Having pre-cut veggies on hand makes it easy to throw some into a quick stir-fry, have as a quick healthy snack or toss with some olive oil to roast. Roasting vegetables brings out the sweetness in them by what is called dextrinization- browning of the starch that gives foods a sweet taste. Try tossing veggies with a little olive oil, some seasoning then roast on a lined baking sheet at 400F for about 10-15 minutes or until tender. Roasted veggies make a great addition to a salad or as a side dish.

Batch cook rice, quinoa or pasta

Cooking rice, quinoa or pasta can be time-consuming and after a long day who has wants to spend hours in the kitchen cooking? Batch cooking over the weekend will have you cooking up healthy 15-minute meals to impress your family just like those celebrity chefs Racheal Ray and Jamie Oliver.

Cook rice, quinoa or pasta over the weekend and store in containers for up to one week. If you find yourself not using all of the food you batch cooked, you can store them in the freezer for up to 6 months. Just defrost in the refrigerator the day before you plan to use them again.

  • Rice and quinoa can be stored in a glass container right after cooking.
  • Toss pasta with a little olive oil before storing in a container to prevent from sticking.

Rice and quinoa can be tossed into a simple stir-fry with some chopped veggies and pasta can be reheated in a little boiling water in only 1-2 minutes.

The USDA recommends eating 1 ½-2 cups of grains per day as part of a healthy diet. Eating whole grains like brown rice, whole wheat pasta or quinoa provides your body with many beneficial nutrients that are stripped away from refined wheat products. Whole grains are an excellent source of fiber, several B vitamins and minerals. B vitamins are an essential for energy, a healthy nervous system and play a role in metabolizing your food by helping your body release the energy from protein, fat, and carbohydrates in the foods you eat.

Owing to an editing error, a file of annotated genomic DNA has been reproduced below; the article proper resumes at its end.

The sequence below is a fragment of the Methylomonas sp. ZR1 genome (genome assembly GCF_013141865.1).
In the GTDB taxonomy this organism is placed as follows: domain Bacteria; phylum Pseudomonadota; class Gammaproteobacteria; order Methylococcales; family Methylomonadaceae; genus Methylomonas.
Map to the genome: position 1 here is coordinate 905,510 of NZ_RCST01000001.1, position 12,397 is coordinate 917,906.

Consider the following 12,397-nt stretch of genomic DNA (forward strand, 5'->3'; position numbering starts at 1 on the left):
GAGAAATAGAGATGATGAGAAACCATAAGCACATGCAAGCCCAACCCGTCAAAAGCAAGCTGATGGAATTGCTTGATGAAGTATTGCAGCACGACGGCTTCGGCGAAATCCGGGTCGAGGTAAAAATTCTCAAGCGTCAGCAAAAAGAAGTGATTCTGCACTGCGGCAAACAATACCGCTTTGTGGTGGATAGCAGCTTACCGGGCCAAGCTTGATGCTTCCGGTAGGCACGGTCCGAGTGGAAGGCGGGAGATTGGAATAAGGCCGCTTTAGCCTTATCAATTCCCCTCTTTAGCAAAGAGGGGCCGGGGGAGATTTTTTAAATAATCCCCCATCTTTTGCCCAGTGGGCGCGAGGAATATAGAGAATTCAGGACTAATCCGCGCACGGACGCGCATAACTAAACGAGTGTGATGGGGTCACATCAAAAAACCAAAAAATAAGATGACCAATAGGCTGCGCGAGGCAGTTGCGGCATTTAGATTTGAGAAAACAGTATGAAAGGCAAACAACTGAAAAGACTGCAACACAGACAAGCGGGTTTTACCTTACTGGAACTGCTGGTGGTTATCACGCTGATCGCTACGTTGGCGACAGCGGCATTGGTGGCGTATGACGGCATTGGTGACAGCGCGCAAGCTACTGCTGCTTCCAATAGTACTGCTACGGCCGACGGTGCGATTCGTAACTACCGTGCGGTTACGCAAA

Precook Legumes

Legumes, like beans and chickpeas can take hours to cook. Presoaking the legume can help cut cooking time in half, and batch cooking on the weekend can eliminate the need to even turn on the stove.

Over the weekend, prepare the beans first by soaking overnight. The next day, begin cooking the beans you plan to use for the week. If you plan right, you can have a few things cooking at the same time. Just make sure to cool the legumes to room temperature before you store them, otherwise they may turn bad in a few days. If cooled properly and stored in an air-tight container, legumes will keep for up to one week in the refrigerator and up to 3 months in the freezer.

Legumes are a unique food because they can be counted as both a protein and a vegetable in your diet. Legumes are packed with nutrients and have many benefits to your health such as reducing your risk of heart disease, stroke, and certain cancers. Adding legumes to your diet is a great way to get in plant-based proteins that are loaded with fiber.

Frozen veggies

Freezing vegetables is one way to be sure to always have produce on hand when you’re short on time and are the next best thing to fresh. They’re usually picked at the peak and then quickly flash frozen, preserving most of the nutrients. Just like store-bought pre-cut veggies, frozen veggies can be a bit more expensive, so why not put a little time aside on a weekend to make your own.